The American Civil War, that isJul 27, 2015, Vol. 20, No. 43 • By GEOFFREY NORMAN
Of the making of books, there is no end. Thus spake the prophet, and he may have had books about the American Civil War in mind. They come too fast for the amateur to keep up, but one does try. So when I saw, a couple of months ago, that James McPherson was out with a new collection called The War That Forged a Nation, I ordered it. I was late, a few weeks beyond the actual publication date, but didn’t think that mattered. We were not, after all, dealing with breaking news here.
Except . . . we were.
What you know about Ty Cobb would surprise him. Jun 22, 2015, Vol. 20, No. 39 • By GEOFFREY NORMAN
Among the entries in a 1999 anthology called The Best American Sports Writing of the Century is a profile of Ty Cobb (1886-1961). It was originally published in True magazine the year of Cobb’s death. The writer, Al Stump, recalls the last, bleak days of the great ballplayer’s life and makes him into a bitter, violent, alcoholic monster. In one passage, he describes a visit to the graveyard in the town of Royston, Georgia, where Cobb had grown up.
Bernie Sanders is no joke Jun 1, 2015, Vol. 20, No. 36 • By GEOFFREY NORMAN
Burlington, Vt. -- The senator was returning to the place where it had all begun for him. Almost 40 years ago, to the surprise of practically everyone, perhaps including himself, he had been elected mayor of Burlington, Vermont’s largest city and the only one with any real claim to the title. Back then, students from the University of Vermont, mobilized by his energetic grassroots campaign, had contributed significantly to his 10-vote margin of victory.
There were Giants in the earth in those days . . . and ColtsJan 19, 2015, Vol. 20, No. 18 • By GEOFFREY NORMAN
The New York Giants faced the Baltimore Colts, and the winners would be the champions of the National Football League. But while it was a championship game, it did not sell out, meaning television was blacked out in the city where it was played. The Giants had the better record so the game was played in New York. Since the Giants didn’t have their own stadium, built for their game, they played in Yankee Stadium. Baseball was the American pastime. In the mind of the public, football was a college game, played by amateurs.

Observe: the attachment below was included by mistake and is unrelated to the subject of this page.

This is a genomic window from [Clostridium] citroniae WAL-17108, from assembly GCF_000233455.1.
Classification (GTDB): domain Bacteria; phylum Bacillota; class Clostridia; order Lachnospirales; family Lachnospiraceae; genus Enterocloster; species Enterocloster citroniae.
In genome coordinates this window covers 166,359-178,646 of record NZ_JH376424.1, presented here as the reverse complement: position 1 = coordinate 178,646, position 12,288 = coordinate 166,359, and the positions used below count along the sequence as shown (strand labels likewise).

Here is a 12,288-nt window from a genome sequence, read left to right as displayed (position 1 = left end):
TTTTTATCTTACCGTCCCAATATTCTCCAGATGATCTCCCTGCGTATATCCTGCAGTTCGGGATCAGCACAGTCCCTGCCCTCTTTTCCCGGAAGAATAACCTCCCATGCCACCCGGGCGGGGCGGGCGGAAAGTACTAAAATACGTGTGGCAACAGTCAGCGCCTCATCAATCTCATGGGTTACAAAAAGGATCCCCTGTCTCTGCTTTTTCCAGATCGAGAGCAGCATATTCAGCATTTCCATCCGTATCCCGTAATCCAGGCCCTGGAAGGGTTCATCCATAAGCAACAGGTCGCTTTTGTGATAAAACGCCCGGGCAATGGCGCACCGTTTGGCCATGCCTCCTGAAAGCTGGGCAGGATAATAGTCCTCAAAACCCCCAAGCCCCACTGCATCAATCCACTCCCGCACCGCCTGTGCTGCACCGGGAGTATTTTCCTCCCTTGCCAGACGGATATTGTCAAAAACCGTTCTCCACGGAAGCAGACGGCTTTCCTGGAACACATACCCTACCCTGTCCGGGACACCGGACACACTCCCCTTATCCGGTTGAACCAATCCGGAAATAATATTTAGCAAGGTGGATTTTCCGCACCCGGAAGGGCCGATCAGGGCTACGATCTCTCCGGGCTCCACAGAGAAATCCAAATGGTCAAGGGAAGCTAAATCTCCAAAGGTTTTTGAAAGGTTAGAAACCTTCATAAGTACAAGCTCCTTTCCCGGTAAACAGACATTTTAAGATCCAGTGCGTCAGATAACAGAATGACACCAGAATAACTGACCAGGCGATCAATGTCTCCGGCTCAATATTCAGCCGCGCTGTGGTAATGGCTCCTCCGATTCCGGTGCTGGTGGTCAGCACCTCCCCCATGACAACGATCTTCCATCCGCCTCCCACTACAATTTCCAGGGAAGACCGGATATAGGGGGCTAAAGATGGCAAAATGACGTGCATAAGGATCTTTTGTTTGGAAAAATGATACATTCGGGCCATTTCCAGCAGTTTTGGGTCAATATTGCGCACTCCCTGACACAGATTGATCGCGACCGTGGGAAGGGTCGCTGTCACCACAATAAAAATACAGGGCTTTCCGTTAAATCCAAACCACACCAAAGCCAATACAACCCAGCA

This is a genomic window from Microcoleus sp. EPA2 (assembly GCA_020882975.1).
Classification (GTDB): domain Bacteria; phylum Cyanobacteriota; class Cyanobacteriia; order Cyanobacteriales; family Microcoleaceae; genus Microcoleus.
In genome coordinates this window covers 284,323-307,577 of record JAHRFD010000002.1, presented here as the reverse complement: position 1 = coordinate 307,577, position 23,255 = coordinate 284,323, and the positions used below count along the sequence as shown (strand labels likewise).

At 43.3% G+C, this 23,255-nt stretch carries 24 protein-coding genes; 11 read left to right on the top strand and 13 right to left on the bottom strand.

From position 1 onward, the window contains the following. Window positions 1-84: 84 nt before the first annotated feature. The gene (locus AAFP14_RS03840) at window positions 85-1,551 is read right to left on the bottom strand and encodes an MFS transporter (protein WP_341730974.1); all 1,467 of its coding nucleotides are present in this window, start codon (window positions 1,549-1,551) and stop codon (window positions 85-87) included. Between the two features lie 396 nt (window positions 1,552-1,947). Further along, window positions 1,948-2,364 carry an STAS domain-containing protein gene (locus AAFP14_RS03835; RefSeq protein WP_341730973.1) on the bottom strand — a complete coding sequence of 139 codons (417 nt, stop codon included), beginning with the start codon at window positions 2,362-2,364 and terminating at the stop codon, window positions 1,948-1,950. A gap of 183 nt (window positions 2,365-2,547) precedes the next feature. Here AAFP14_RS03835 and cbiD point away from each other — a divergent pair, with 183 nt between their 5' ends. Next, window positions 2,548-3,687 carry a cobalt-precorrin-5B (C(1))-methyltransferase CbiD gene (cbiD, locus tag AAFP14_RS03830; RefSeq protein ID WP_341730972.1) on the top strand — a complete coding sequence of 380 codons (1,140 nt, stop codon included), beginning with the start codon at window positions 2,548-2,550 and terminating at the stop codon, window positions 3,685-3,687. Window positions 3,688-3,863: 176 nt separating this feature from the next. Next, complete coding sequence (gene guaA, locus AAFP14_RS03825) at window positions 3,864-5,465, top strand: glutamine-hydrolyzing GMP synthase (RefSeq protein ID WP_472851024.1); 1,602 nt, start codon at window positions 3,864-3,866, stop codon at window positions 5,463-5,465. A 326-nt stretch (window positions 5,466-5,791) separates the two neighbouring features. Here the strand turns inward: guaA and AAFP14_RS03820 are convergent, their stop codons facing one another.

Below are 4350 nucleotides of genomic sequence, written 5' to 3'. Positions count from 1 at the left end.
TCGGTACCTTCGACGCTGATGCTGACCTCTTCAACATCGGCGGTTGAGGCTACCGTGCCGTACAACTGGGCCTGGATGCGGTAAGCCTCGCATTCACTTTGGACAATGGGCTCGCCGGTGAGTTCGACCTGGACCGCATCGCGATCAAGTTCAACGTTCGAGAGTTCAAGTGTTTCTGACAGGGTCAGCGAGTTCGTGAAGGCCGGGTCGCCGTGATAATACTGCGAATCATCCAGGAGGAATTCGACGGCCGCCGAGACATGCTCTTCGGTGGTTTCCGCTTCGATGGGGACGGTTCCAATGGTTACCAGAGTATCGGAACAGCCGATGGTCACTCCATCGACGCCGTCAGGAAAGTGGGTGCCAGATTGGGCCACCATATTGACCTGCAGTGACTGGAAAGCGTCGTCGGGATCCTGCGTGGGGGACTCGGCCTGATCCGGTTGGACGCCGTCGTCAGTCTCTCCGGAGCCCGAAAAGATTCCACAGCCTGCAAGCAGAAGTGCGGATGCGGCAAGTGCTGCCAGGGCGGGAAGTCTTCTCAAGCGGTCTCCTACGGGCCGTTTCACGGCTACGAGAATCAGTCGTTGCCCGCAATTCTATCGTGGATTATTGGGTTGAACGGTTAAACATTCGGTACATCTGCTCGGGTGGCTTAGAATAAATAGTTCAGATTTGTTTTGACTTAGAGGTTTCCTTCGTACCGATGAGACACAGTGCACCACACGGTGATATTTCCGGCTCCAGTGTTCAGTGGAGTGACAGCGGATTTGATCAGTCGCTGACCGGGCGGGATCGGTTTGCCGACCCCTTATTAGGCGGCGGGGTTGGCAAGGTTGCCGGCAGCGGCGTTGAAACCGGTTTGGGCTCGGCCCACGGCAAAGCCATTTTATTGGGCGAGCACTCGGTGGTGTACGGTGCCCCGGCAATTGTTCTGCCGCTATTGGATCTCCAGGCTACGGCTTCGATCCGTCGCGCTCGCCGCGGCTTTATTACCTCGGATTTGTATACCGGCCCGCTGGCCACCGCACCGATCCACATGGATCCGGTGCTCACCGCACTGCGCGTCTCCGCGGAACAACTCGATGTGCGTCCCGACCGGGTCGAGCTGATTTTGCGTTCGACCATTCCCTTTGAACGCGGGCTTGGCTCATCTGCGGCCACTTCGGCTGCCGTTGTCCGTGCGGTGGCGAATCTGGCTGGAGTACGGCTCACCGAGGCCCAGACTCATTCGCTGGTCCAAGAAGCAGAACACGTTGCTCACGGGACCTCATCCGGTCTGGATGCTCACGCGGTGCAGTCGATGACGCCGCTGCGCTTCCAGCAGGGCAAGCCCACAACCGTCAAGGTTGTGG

As, you know, a book.Jun 30, 2014, Vol. 19, No. 40 • By GEOFFREY NORMAN
Nobody has time to read these days. Everybody says so, anyway. So in the case of Hillary Clinton’s Hard Choices, is there any good reason to buy the book and read it? Not much, going by the reviews. None has called it a page turner and, at more than 600 of them, you’d like to have a reason to keep turning. Life is short, and there are many, many books still to read.
The fight that Grant regrettedJun 9, 2014, Vol. 19, No. 37 • By GEOFFREY NORMAN
The evening before the battle, a Union officer walked among troops who would be assaulting Confederate positions in the morning and observed something he had not seen before. As he wrote after the war, “I noticed that many of the soldiers had taken off their coats and seemed to be engaged in sewing up rents in them.”
They had it all . . . and then.Apr 21, 2014, Vol. 19, No. 30 • By GEOFFREY NORMAN
A Masters without Tiger: It is not quite the case of an athlete dying young. He will almost certainly recover from the back surgery that kept him out of the tournament and play at Augusta again next year and, probably, for many years after that. He may even win again. After all, Jack Nicklaus won the Masters when he was 46 years old and Woods is only 38.
Remember the liberal war on the automobile? Feb 24, 2014, Vol. 19, No. 23 • By GEOFFREY NORMAN
Seems like this is the season for showing the American automobile some love. Also, the town that the automobile built—Detroit, aka the Motor City, where packs of feral dogs now roam the streets and den up in vacant lots between the abandoned buildings. Detroit, these days, seems far more deserving of pity than celebration.
Still, Vice President Joe Biden showed up for the annual Detroit auto show in January and delivered the usual talking points. American manufacturing is back. “We bet on American ingenuity, we bet on you, and we won.”
Heroin in the hillsNov 4, 2013, Vol. 19, No. 08 • By GEOFFREY NORMAN
On his way into town, Dana Gray wondered about the number of cars and pickups parked at a local health care clinic. It was Saturday morning, and normally the clinic would be closed.
Hosted by Michael Graham.4:01 PM, Apr 11, 2013 • By TWS PODCAST
THE WEEKLY STANDARD podcast with Geoffrey Norman on the Senate's consideration of Harry Reid's gun control legislation.